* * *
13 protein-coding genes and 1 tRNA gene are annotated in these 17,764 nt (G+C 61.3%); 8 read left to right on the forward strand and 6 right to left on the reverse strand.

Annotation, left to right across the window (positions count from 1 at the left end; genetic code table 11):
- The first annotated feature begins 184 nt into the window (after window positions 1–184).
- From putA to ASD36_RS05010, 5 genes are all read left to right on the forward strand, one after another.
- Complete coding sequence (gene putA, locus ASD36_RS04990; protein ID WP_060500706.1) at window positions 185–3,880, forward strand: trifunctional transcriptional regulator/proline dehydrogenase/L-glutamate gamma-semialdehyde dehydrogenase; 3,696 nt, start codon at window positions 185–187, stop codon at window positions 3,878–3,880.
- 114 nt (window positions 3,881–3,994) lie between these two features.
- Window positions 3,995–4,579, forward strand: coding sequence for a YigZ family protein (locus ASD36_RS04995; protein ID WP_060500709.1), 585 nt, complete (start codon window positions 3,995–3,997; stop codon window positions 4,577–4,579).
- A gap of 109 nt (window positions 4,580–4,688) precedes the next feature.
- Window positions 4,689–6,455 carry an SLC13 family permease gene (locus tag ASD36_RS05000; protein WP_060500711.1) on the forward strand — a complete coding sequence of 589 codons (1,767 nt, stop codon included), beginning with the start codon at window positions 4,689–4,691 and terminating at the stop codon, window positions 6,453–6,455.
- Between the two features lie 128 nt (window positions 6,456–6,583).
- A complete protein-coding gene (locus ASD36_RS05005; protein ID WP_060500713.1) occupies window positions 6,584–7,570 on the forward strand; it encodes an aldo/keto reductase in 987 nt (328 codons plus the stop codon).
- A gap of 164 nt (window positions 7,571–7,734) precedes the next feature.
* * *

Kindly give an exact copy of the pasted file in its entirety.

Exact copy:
13 protein-coding genes and 1 tRNA gene are annotated in these 17,764 nt (G+C 61.3%); 8 read left to right on the forward strand and 6 right to left on the reverse strand.

Annotation, left to right across the window (positions count from 1 at the left end; genetic code table 11):
- The first annotated feature begins 184 nt into the window (after window positions 1–184).
- From putA to ASD36_RS05010, 5 genes are all read left to right on the forward strand, one after another.
- Complete coding sequence (gene putA, locus ASD36_RS04990; protein ID WP_060500706.1) at window positions 185–3,880, forward strand: trifunctional transcriptional regulator/proline dehydrogenase/L-glutamate gamma-semialdehyde dehydrogenase; 3,696 nt, start codon at window positions 185–187, stop codon at window positions 3,878–3,880.
- 114 nt (window positions 3,881–3,994) lie between these two features.
- Window positions 3,995–4,579, forward strand: coding sequence for a YigZ family protein (locus ASD36_RS04995; protein ID WP_060500709.1), 585 nt, complete (start codon window positions 3,995–3,997; stop codon window positions 4,577–4,579).
- A gap of 109 nt (window positions 4,580–4,688) precedes the next feature.
- Window positions 4,689–6,455 carry an SLC13 family permease gene (locus tag ASD36_RS05000; protein WP_060500711.1) on the forward strand — a complete coding sequence of 589 codons (1,767 nt, stop codon included), beginning with the start codon at window positions 4,689–4,691 and terminating at the stop codon, window positions 6,453–6,455.
- Between the two features lie 128 nt (window positions 6,456–6,583).
- A complete protein-coding gene (locus ASD36_RS05005; protein ID WP_060500713.1) occupies window positions 6,584–7,570 on the forward strand; it encodes an aldo/keto reductase in 987 nt (328 codons plus the stop codon).
- A gap of 164 nt (window positions 7,571–7,734) precedes the next feature.